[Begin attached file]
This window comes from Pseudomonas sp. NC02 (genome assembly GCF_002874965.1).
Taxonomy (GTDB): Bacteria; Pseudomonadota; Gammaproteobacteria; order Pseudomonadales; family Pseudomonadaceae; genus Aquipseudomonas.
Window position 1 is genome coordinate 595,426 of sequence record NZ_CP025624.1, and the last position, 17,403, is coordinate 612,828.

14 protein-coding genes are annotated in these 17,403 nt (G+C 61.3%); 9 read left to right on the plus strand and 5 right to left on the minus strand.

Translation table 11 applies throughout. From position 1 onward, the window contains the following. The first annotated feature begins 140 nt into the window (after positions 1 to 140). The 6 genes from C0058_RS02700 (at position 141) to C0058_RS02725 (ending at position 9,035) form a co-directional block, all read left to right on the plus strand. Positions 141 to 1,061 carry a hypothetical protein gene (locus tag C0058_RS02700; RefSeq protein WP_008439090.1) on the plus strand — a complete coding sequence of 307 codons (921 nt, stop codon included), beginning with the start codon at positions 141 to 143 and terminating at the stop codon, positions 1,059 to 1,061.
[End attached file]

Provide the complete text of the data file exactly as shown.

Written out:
This window comes from Pseudomonas sp. NC02 (genome assembly GCF_002874965.1).
Taxonomy (GTDB): Bacteria; Pseudomonadota; Gammaproteobacteria; order Pseudomonadales; family Pseudomonadaceae; genus Aquipseudomonas.
Window position 1 is genome coordinate 595,426 of sequence record NZ_CP025624.1, and the last position, 17,403, is coordinate 612,828.

14 protein-coding genes are annotated in these 17,403 nt (G+C 61.3%); 9 read left to right on the plus strand and 5 right to left on the minus strand.

Translation table 11 applies throughout. From position 1 onward, the window contains the following. The first annotated feature begins 140 nt into the window (after positions 1 to 140). The 6 genes from C0058_RS02700 (at position 141) to C0058_RS02725 (ending at position 9,035) form a co-directional block, all read left to right on the plus strand. Positions 141 to 1,061 carry a hypothetical protein gene (locus tag C0058_RS02700; RefSeq protein WP_008439090.1) on the plus strand — a complete coding sequence of 307 codons (921 nt, stop codon included), beginning with the start codon at positions 141 to 143 and terminating at the stop codon, positions 1,059 to 1,061.